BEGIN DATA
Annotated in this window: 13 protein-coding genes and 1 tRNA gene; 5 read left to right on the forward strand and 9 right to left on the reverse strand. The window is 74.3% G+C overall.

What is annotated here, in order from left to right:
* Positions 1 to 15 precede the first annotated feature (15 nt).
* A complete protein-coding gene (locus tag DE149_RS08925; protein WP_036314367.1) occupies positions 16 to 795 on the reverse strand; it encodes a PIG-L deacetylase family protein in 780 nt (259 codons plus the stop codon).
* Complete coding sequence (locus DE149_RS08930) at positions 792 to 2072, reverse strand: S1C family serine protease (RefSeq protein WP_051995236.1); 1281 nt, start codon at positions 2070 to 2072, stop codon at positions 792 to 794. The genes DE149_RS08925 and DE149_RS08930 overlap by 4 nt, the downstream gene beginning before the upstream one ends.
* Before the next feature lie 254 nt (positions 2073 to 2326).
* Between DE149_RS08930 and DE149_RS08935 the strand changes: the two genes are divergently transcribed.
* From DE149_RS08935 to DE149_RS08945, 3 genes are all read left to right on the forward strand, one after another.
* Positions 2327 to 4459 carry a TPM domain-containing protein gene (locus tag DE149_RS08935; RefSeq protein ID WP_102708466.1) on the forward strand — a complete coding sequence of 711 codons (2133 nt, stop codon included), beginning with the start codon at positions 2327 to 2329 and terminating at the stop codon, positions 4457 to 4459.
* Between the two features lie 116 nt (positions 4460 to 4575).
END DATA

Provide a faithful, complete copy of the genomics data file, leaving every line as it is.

Annotated in this window: 13 protein-coding genes and 1 tRNA gene; 5 read left to right on the forward strand and 9 right to left on the reverse strand. The window is 74.3% G+C overall.

What is annotated here, in order from left to right:
* Positions 1 to 15 precede the first annotated feature (15 nt).
* A complete protein-coding gene (locus tag DE149_RS08925; protein WP_036314367.1) occupies positions 16 to 795 on the reverse strand; it encodes a PIG-L deacetylase family protein in 780 nt (259 codons plus the stop codon).
* Complete coding sequence (locus DE149_RS08930) at positions 792 to 2072, reverse strand: S1C family serine protease (RefSeq protein WP_051995236.1); 1281 nt, start codon at positions 2070 to 2072, stop codon at positions 792 to 794. The genes DE149_RS08925 and DE149_RS08930 overlap by 4 nt, the downstream gene beginning before the upstream one ends.
* Before the next feature lie 254 nt (positions 2073 to 2326).
* Between DE149_RS08930 and DE149_RS08935 the strand changes: the two genes are divergently transcribed.
* From DE149_RS08935 to DE149_RS08945, 3 genes are all read left to right on the forward strand, one after another.
* Positions 2327 to 4459 carry a TPM domain-containing protein gene (locus tag DE149_RS08935; RefSeq protein ID WP_102708466.1) on the forward strand — a complete coding sequence of 711 codons (2133 nt, stop codon included), beginning with the start codon at positions 2327 to 2329 and terminating at the stop codon, positions 4457 to 4459.
* Between the two features lie 116 nt (positions 4460 to 4575).